I need a long-distance, potentially highway-capable vehicle that can accommodate a car-free lifestyle. Due to various reasons, I am unable to obtain an ID or drivers' license in the state with which I reside. I need to be able to travel long distances in a personal vehicle for various needs, as the mass transit available is quite impractical. I have experience building my own electric car conversion, but for a variety of reasons, I am unable to use it(I can provide pictures if you want. It runs and drives, but it has yet to see more than 30 mph nor is it road legal. It's a Triumph GT6 with a 128V/100AH pack of CALB CA100FI batteries, a modified Prestolite MTC4001 series DC motor, and Soliton 1 controller, and another 20 batteries to add when I get the opportunity for a total of 192V/100AH. It smokes its tires in top gear from a stop, and is currently set for 128Vmax, 680Amot, 400Abatt.).
The research I have done indicates ebike performance well exceeding my needs is theoretically possible, but I have no illusions of this being an easy build even at the minimum design parameters, especially considering that I have never built an ebike before. I am going to give you a brief description of my minimum design parameters(needs), and below that, a brief description of possible and desired design parameters that could accompany the minimum(wants), before explaining a vehicle concept I have thought of. I need to know if my concept is possible to construct within the parameters described, and hearing it from some of the most re-known e-bike builders on the planet would be a good place to start:
Minimum Design Parameters(needs)
-Legality: must be street legal as an "electric bicycle" within the state of Texas and able to be legally pedalled without license or registration
-Minimum Range: must cover 300 miles a day, leaving time for the rider to eat, sleep, and rest
-Minimum Efficiency: able to be pedaled at 15+ mph on flat ground with only 150W of pedal effort and no electric assist.
-Minimum Performance: top speed of at least 35 mph, and the capability to continuously and safely maintain 30 mph on smooth pavement all day long with 150W of pedal effort plus the required electric assist.
-Minimum Protection: the rider's body needs to be isolated from the elements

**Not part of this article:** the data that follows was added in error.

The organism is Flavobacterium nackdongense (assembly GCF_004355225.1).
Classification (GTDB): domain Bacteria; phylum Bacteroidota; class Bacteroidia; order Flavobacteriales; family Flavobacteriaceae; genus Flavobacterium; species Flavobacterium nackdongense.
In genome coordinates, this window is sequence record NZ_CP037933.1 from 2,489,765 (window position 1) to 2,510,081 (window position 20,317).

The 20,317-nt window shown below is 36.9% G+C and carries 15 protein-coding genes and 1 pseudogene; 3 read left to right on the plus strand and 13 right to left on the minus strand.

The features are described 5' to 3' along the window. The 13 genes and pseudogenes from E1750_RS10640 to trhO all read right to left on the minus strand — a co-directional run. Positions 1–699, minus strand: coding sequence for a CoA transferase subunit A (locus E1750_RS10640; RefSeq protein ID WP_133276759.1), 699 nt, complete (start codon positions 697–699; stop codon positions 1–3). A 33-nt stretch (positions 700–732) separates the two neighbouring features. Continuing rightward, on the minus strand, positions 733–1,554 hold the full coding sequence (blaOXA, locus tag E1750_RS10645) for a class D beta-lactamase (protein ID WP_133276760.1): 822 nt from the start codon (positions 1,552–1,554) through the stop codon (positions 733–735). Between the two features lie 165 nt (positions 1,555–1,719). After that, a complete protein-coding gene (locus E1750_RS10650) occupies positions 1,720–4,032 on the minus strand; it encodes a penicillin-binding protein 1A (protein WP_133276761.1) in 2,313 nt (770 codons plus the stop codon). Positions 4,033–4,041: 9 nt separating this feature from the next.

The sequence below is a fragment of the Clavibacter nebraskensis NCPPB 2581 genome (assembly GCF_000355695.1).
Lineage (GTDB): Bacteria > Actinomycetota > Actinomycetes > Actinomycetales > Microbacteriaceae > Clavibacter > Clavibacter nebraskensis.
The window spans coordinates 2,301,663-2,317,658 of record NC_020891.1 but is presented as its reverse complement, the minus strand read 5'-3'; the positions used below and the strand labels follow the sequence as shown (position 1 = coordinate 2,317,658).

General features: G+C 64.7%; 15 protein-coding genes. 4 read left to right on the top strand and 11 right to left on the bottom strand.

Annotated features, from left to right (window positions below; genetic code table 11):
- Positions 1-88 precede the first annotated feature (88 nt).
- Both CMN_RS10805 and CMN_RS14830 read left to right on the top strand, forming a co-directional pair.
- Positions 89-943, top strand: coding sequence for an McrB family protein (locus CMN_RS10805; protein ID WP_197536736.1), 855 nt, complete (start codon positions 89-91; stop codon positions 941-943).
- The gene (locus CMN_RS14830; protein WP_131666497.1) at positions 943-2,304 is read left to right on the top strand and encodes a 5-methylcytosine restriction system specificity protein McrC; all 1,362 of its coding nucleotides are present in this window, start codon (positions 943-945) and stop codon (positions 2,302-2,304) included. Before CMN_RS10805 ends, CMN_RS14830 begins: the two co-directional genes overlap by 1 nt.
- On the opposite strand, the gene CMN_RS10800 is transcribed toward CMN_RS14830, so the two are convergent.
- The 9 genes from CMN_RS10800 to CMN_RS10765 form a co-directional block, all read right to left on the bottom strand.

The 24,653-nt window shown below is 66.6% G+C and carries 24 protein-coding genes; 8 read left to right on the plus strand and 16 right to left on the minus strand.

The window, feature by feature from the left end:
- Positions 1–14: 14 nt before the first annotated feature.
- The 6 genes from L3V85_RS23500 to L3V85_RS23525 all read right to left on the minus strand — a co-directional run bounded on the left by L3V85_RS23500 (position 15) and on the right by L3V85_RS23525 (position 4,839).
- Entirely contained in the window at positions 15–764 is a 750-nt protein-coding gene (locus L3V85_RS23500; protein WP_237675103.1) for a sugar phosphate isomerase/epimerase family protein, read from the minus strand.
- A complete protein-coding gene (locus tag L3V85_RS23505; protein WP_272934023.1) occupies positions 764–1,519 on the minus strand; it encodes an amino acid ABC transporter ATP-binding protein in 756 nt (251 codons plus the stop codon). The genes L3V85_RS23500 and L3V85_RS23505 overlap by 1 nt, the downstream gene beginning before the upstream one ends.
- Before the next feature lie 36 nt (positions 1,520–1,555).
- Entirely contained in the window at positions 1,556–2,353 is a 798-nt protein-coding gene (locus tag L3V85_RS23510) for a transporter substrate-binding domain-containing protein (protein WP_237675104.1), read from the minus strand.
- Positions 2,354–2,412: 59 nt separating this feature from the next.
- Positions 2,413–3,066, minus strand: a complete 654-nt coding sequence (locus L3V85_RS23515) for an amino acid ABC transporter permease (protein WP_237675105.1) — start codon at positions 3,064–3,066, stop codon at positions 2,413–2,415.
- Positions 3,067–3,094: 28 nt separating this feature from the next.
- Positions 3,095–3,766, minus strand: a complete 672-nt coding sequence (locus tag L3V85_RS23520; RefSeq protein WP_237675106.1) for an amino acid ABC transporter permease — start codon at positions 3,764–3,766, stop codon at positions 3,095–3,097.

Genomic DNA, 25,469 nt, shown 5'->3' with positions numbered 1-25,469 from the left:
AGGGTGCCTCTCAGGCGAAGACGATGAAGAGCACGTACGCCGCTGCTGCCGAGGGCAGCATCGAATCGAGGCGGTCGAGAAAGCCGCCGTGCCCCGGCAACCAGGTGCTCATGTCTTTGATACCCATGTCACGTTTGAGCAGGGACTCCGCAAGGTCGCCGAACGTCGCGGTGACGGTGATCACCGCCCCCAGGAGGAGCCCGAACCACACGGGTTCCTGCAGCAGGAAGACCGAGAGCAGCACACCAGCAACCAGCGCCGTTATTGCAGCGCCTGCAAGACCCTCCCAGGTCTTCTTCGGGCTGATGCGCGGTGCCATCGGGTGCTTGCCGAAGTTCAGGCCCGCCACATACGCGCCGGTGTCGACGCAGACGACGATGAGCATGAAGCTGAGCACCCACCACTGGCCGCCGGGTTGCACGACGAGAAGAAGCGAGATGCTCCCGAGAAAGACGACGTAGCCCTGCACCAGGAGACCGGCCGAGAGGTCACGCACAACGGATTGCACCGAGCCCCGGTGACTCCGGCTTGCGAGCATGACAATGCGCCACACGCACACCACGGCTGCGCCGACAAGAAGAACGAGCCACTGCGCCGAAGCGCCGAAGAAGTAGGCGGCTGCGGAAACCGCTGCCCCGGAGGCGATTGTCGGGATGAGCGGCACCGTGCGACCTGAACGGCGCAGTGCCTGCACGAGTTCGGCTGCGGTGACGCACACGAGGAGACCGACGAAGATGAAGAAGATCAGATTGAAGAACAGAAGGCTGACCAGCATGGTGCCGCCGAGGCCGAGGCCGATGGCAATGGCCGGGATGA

-Minimum Utility: trail-able on an off-road bike trail at 15 mph safely while able to store small tent/sleeping bag/tools(5 cu ft of storage space in one compartment)
-Maximum Build Cost: cannot exceed $4,000 parts/materials cost
-Minimum Safety Features: gauges, front and rear lights, working turn and brake signals, front and rear suspension, front and rear disc brakes
Theoretically Possible Design Parameters(wants)
-Range: ability to be pedaled and maintain 50 mph for 1 hour with 0.8 to 1.2 kW of electric assist
-Speed: top speed of 70 mph is theoretically reachable
-Stability: I want it to be stable at 50 mph on smooth pavement
-Acceleration: possible tire-smoking acceleration with 0-20 mph in 4 seconds or less
-Power: peak electric-assist of no less than 7 kW, continuous electric assist of no less than 2 kW
-Extended autonomy: solar recharging while vehicle is in use of no less than 150W (this plus light 150W pedal input could potentially allow 30 mph continuous as long as sun is shining, without draining battery at all)
-Entertainment center: nothing fancy, maybe a portable mp3 player or portable radio with some small < 15W speaker system, with a way to keep it charged and operational from the traction pack
So now onto the vehicle concept. I am considering a tadpole pedal trike with electric assist and an aerodynamic fairing, much like a velomobile.
The following vehicle put together is something I wish to emulate, but with the addition of all of the bells and whistles of a velomobile:
https://www.electricbike.com/50mph-mons ... ric-trike/
The vehicle weight must be a total of 100 lbs or less fully assembled, and it must not be capable of exceeding 20 mph on electric-only. Why? It has to be legal as a bicycle in the state of
Texas. The above-linked trike weighs in at 90 lbs and is unfaired. I'm sure a way can be found to safely shave some weight off to get the unfaired but otherwise completed vehicle into the 80 lb range, giving me wiggle room for a fully enclosed faring and some thin-film solar panels.
The legal code describing "electric bicycles" within the state of Texas is as follows:
The lack of any peak kW rating or pedal-assisted top speed limitations on "electric bicycles" opens up lots of design possibilities, while still being legally a bicycle.
Sec. 541.201. Vehicles.
In this subtitle:
... (2) "Bicycle" means a device that a person may ride and that is propelled by human power and has two tandem wheels at least one of which is more than 14 inches in diameter.
The following definition of electric bicycle was passed by the Texas legislature in 2001:
(10) "Motor-driven cycle" means a motorcycle equipped with a motor that has an engine piston displacement of 250 cubic centimeters or less. The term does not include an electric bicycle.
(11) "Motor vehicle" means a self-propelled vehicle or a vehicle that is propelled by electric power from overhead trolley wires. The term does not include an electric bicycle.
(24) "Electric bicycle" means a bicycle that:
(A) is designed to be propelled by an electric motor, exclusively or in combination with the application of human power;
(B) cannot attain a speed of more than 20 miles per hour without the application of human power; and
(C) does not exceed a weight of 100 pounds.
If I want to legally have a vehicle that can exceed 20 mph that relies on electric assist as well as pedalling, this means I will need an electric drive system that accepts input from a torque sensor either in the pedal crank itself or in the gear cluster. I'm not well-versed in the realm of e-bike controllers, but I am assuming that some top-of-the-line controllers available today allow this feature.
Given my requirement of being able to operate on pedal-only, it will need at least a 7-speed gear set with a derailler system.